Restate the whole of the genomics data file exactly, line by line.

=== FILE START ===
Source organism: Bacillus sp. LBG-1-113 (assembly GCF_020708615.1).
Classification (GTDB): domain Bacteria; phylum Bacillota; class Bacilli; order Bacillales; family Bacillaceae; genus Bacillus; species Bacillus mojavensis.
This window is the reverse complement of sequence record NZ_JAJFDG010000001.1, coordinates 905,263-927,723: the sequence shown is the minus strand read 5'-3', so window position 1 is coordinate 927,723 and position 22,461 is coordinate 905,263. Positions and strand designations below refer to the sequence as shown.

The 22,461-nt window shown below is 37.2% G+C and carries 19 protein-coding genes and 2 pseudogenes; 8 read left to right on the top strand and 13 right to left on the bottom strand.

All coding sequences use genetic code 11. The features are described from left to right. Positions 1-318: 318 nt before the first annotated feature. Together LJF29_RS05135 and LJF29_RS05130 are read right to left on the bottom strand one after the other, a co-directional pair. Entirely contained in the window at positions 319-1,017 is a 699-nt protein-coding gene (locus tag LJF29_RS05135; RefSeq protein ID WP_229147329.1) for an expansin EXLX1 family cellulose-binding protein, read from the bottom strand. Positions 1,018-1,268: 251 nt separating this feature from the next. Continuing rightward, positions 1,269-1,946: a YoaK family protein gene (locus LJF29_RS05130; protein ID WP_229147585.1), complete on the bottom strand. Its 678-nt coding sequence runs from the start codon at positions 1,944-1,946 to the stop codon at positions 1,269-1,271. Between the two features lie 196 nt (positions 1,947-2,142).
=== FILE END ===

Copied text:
Source organism: Bacillus sp. LBG-1-113 (assembly GCF_020708615.1).
Classification (GTDB): domain Bacteria; phylum Bacillota; class Bacilli; order Bacillales; family Bacillaceae; genus Bacillus; species Bacillus mojavensis.
This window is the reverse complement of sequence record NZ_JAJFDG010000001.1, coordinates 905,263-927,723: the sequence shown is the minus strand read 5'-3', so window position 1 is coordinate 927,723 and position 22,461 is coordinate 905,263. Positions and strand designations below refer to the sequence as shown.

The 22,461-nt window shown below is 37.2% G+C and carries 19 protein-coding genes and 2 pseudogenes; 8 read left to right on the top strand and 13 right to left on the bottom strand.

All coding sequences use genetic code 11. The features are described from left to right. Positions 1-318: 318 nt before the first annotated feature. Together LJF29_RS05135 and LJF29_RS05130 are read right to left on the bottom strand one after the other, a co-directional pair. Entirely contained in the window at positions 319-1,017 is a 699-nt protein-coding gene (locus tag LJF29_RS05135; RefSeq protein ID WP_229147329.1) for an expansin EXLX1 family cellulose-binding protein, read from the bottom strand. Positions 1,018-1,268: 251 nt separating this feature from the next. Continuing rightward, positions 1,269-1,946: a YoaK family protein gene (locus LJF29_RS05130; protein ID WP_229147585.1), complete on the bottom strand. Its 678-nt coding sequence runs from the start codon at positions 1,944-1,946 to the stop codon at positions 1,269-1,271. Between the two features lie 196 nt (positions 1,947-2,142).